But La Cieca thinks Die Frau ohne Schatten is always worth a view! For complete details of this performance from San Francisco Opera see here and note that the livestream starts strictly on time!

The greatest strength of Hockney’s production as realized by Rallo was that it effectively told the complex and highly symbolic story and, by staying true to the “magic fairy-tale” as envisioned by Strauss and Hofmannsthal, it conveyed to the audience its lessons without being preachy. Decidedly whimsical in his approach, Hockney took the fairy-tale aspects seriously and saturated the stage with an explosion of bold and striking colors, emphasizing the other-worldly nature of the story, aided by brilliant lighting designed by Justin A. Partier.

The efficiency of the staging was particularly staggering, as the set mostly consisted of a single rotating semi-circular piece with one side representing the Emperor’s realm and the other constituting Barak the Dyer’s hut complete with dye pots, coupled with various dropdown props to denote trees and doors, among others. All these resulted in smooth transitions between scenes and nonstop action of the story; the whole set even felt like children’s pop-up story book at times!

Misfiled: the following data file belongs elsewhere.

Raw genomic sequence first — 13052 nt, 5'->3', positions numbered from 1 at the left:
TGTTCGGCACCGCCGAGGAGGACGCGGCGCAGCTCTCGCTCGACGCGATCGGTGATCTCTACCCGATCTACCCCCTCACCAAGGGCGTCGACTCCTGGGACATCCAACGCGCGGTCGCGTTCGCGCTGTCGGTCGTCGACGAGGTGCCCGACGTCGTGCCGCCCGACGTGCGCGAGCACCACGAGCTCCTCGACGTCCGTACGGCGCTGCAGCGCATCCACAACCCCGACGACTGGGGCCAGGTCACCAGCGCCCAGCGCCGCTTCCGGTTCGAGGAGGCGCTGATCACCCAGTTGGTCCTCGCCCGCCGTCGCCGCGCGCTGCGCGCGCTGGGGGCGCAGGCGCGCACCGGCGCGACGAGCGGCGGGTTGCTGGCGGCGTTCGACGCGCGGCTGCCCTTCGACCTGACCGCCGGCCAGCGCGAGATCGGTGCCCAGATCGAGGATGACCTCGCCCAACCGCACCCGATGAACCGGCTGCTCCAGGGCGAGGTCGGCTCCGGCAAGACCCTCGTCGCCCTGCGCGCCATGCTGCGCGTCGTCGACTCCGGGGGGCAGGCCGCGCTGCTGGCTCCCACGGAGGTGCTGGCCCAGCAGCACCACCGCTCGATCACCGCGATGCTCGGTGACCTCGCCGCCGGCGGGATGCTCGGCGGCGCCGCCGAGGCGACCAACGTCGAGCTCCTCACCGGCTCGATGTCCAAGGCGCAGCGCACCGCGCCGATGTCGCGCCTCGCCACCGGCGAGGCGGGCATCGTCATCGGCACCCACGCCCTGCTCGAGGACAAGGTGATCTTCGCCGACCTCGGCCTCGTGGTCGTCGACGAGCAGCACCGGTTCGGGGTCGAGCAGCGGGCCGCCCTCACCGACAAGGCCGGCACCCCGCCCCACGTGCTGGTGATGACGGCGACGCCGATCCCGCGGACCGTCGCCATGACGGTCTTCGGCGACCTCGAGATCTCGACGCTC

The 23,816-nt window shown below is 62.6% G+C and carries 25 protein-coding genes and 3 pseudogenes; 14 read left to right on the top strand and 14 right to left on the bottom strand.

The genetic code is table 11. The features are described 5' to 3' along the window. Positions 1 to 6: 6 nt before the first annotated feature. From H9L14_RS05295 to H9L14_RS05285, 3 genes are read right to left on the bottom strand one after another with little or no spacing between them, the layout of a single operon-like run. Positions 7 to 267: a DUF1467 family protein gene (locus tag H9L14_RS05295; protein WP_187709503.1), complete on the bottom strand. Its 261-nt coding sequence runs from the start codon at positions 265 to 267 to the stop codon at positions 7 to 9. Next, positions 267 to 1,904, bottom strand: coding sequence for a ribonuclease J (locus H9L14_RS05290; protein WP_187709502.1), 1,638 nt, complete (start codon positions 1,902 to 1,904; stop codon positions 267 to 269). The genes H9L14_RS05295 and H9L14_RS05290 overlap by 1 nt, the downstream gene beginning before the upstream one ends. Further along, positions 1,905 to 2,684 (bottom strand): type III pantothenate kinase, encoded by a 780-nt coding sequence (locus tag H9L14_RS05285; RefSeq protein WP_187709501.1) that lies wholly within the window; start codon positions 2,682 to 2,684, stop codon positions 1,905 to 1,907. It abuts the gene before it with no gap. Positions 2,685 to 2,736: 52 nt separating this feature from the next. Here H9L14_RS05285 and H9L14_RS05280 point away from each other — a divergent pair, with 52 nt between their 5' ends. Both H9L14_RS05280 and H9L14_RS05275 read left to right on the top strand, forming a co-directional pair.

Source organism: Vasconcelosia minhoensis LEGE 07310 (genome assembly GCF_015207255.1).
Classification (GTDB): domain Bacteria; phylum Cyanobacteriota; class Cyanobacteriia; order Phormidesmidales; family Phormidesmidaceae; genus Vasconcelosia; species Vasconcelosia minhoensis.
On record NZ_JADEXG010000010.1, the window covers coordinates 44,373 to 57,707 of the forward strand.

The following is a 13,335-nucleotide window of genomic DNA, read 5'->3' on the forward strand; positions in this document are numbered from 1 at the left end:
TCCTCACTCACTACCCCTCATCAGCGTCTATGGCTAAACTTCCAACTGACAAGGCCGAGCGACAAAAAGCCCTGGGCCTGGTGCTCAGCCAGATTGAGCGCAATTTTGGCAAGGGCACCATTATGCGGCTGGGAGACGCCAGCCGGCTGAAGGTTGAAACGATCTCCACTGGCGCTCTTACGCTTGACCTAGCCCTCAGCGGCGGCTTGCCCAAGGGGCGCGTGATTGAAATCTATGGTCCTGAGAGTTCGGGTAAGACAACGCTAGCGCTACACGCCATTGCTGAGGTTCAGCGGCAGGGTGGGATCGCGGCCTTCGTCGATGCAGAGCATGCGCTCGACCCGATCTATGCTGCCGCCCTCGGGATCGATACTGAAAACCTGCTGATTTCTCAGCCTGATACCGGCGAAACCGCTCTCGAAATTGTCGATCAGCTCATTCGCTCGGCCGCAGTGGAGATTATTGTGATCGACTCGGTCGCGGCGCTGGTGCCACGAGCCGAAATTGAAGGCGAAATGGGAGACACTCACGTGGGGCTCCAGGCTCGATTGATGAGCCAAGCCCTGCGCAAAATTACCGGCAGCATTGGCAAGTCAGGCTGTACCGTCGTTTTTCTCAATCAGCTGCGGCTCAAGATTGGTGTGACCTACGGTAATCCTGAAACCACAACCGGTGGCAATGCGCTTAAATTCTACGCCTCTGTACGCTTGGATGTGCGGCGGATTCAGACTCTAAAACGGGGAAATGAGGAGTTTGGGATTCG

. . . .

Swedish soprano Nina Stemme made a spellbinding turn as the Dyer’s Wife, in a performance full of power and vigor. Her round soprano voice sounded darker (as evident in Kurt Weill’s section of her recital last month, reviewed by my colleague Christian Ocier) than the last time I heard her essaying the role, giving her portrayal an earthy undertone. Her confrontation with Barak at the end of Act 2 was a stunning tour de force both in her acting and particularly in the way she rode the blazing wall of sound of the orchestra.

Our Own Michael Anthonio